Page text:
When par­ents out­live a child

Aris’ award-win­ning ‘The Swing’ is a unique ex­am­i­na­tion of grief, lone­li­ness

The Daily Star (Lebanon) - - ARTS & CULTURE - By Jim Quilty

EL-GOUNA, Egypt: Much as we’re as­saulted by it in TV news, it’s hard to watch old peo­ple suf­fer. At its worst, doc­u­men­tary film that dwells on late-life mis­ery, and the pathos it pro­vokes, can seem cruel for its op­por­tunism.

Cyril Aris’ “The Swing” doc­u­ments a com­pli­cated story of grief ex­pe­ri­enced by an elderly cou­ple.

The 74-minute doc­u­men­tary is suf­fused with sad­ness, yet it pon­ders some im­por­tant eth­i­cal ques­tions about truth and mor­tal­ity.

Aris’ fea­ture-length film de­but pre­miered last week at El-Gouna Film Fes­ti­val, where it emerged from the doc­u­men­tary com­pe­ti­tion with the third-place prize.

“The Swing” opens with a nicely framed, grainy tableau of a room as seen from an in­te­rior hall­way. Sit­ting at one edge of a couch a lady, Vi­viane, snif­fles into a tele­phone as she tries to dial a num­ber. No one an­swers.

In the next se­quence, the cam­era gazes into a room that opens onto a bal­cony. The loom­ing skele­ton of a tower un­der con­struc­tion so dom­i­nates the sky­line, it may take a sec­ond or two to no­tice the slouched form of An­toine, an older gen­tle­man sit­ting, back to the cam­era.

Di­vided into two chap­ters – “Win­ter” and “Sum­mer” – the film fol­lows the lives of An­toine and Vi­viane over six months or so of sus­tained trauma.

The ab­sent cen­ter of this story is Marie-Therese. De­picted as the most at­ten­tive of An­toine and Vi­viane’s chil­dren, the 50-some­thing MarieTherese was in Ar­gentina when she abruptly died of heart fail­ure.

Upon re­ceiv­ing news of MarieTherese’s shock­ing death, her sib­lings had to de­cide what to tell their ail­ing par­ents – the film­maker’s grand­par­ents. Their so­lu­tion com­pelled Aris to shoot this film.

Vi­viane is phys­i­cally ro­bust, so her chil­dren told her the full story of her daugh­ter’s death, and put her on a course of tran­quil­iz­ers. An­toine, on the other hand, is so frail that his kids feared the news would kill him.

So when he asks where MarieTherese is (as he does re­peat­edly over the course of the film) they tell him she’s still in Ar­gentina.

On one level the dis­hon­esty is un­der­stand­able. Why risk the death of the fa­ther so soon af­ter the pass­ing of the daugh­ter? There is also some­thing cruel about the de­ci­sion.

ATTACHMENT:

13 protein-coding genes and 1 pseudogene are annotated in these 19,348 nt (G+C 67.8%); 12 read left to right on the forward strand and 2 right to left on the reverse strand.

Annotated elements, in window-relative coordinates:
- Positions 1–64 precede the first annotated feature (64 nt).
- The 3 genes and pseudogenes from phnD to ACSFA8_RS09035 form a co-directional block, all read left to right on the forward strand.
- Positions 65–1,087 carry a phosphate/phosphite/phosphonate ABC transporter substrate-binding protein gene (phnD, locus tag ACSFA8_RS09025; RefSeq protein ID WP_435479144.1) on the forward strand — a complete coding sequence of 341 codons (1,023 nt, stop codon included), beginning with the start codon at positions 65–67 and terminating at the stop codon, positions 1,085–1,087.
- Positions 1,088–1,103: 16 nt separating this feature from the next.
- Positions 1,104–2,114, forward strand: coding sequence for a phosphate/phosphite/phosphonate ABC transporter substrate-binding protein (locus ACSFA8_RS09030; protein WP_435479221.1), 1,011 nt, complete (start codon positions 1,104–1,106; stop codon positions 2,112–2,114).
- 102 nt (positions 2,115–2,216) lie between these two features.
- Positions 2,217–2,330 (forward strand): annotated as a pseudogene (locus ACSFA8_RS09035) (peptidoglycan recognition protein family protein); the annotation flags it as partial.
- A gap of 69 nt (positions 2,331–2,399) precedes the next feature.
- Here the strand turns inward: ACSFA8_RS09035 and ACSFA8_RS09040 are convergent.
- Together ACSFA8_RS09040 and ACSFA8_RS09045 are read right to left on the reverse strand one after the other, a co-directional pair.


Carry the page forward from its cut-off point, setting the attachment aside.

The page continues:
Af­ter al­most 65 years of mar­riage, it’s im­pos­si­ble for Vi­viane to share her grief with her hus­band. An­toine is left to puz­zle over his once-dot­ing daugh­ter’s ex­tended ab­sence and the gnaw­ing ache of lone­li­ness. The fam­ily’s ef­forts to ex­tend An­toine’s life ef­fec­tively push him and Vi­viane into an emo­tional iso­la­tion they can­not share.

The film alights upon the cou­ple dur­ing fam­ily cel­e­bra­tions (An­toine’s 90th birth­day, for in­stance) as well as banal in­ter­ludes, as when their do­mes­tic ser­vant, Tiji, strug­gles to get him to eat.

For con­text, Aris some­times draws upon home movie footage from the early 1990s and stills from photo al­bums to show the cou­ple in hap­pier, more youth­ful days.

“The Swing” doc­u­ments the cruel ironies of An­toine and Vi­viane’s latelife predica­ment. More than that, the film traces the mis­matched de­cline of shared ag­ing – an asym­me­try that some call com­ple­men­tar­ity.

Vi­viane may be phys­i­cally strong, for in­stance, but her daugh­ter’s loss has ru­ined her emo­tion­ally. When not sob­bing, she tries to coax An­toine to dis­tract her with a story from the old days. In­creas­ingly deaf, An­toine of­ten has trou­ble hear­ing what she’s say­ing. More than once she veers close to telling him the truth of their daugh­ter’s ab­sence.

While phys­i­cally frag­ile, An­toine is still sharp-wit­ted. He lis­tens – com­pre­hend­ing if mys­ti­fied – as his kids tell him about the lat­est news from Ar­sal, the Le­banese bor­der town briefly over­run by Is­lamist mil­i­tants.

When in high spir­its, he likes em­bar­rass­ing his wife with pro­fes­sions of love – singing torch songs to her in Ital­ian, a lan­guage she doesn’t un­der­stand – and re­call­ing for the cam­era how she was the most beau­ti­ful wo­man he’d ever met.

Each time An­toine is told Marie-Therese is still abroad, he nods, un­smil­ing, as if mak­ing quiet cal­cu­la­tions. At such mo­ments, it’s easy to won­der whether – as Vi­viane sus­pects – he’s on to the ruse.

Af­ter re­view­ing some footage from a fam­ily gath­er­ing shot in 1991, Vi­viane can be heard lament­ing that she no longer feels alive.

“There’s noth­ing to be done about it,” An­toine replies in one of sev­eral ob­ser­va­tions on the na­ture of mor­tal­ity. “We are, all of us, spec­ta­tors and ac­tors.”

Di­vided into two chap­ters, the film fol­lows the lives of An­toine and Vi­viane over six months or so of sus­tained trauma.

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